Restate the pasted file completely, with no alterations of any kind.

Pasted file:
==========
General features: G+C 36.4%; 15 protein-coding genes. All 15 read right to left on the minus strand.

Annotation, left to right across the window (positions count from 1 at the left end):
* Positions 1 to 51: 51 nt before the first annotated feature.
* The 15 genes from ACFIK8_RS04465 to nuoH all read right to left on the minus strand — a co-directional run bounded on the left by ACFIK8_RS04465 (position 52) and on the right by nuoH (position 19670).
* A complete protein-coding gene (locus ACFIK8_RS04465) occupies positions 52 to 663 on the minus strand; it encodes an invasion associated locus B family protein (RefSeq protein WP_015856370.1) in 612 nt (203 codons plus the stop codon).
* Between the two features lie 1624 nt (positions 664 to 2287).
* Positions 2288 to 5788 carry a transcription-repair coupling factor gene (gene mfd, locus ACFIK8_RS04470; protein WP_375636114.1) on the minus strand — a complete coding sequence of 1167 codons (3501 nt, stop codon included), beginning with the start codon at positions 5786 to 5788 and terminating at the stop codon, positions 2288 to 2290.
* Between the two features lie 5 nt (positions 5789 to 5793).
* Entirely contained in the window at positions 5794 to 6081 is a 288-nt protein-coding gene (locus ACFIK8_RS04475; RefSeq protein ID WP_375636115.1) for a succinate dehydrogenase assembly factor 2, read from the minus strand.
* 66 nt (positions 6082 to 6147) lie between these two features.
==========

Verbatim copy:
General features: G+C 36.4%; 15 protein-coding genes. All 15 read right to left on the minus strand.

Annotation, left to right across the window (positions count from 1 at the left end):
* Positions 1 to 51: 51 nt before the first annotated feature.
* The 15 genes from ACFIK8_RS04465 to nuoH all read right to left on the minus strand — a co-directional run bounded on the left by ACFIK8_RS04465 (position 52) and on the right by nuoH (position 19670).
* A complete protein-coding gene (locus ACFIK8_RS04465) occupies positions 52 to 663 on the minus strand; it encodes an invasion associated locus B family protein (RefSeq protein WP_015856370.1) in 612 nt (203 codons plus the stop codon).
* Between the two features lie 1624 nt (positions 664 to 2287).
* Positions 2288 to 5788 carry a transcription-repair coupling factor gene (gene mfd, locus ACFIK8_RS04470; protein WP_375636114.1) on the minus strand — a complete coding sequence of 1167 codons (3501 nt, stop codon included), beginning with the start codon at positions 5786 to 5788 and terminating at the stop codon, positions 2288 to 2290.
* Between the two features lie 5 nt (positions 5789 to 5793).
* Entirely contained in the window at positions 5794 to 6081 is a 288-nt protein-coding gene (locus ACFIK8_RS04475; RefSeq protein ID WP_375636115.1) for a succinate dehydrogenase assembly factor 2, read from the minus strand.
* 66 nt (positions 6082 to 6147) lie between these two features.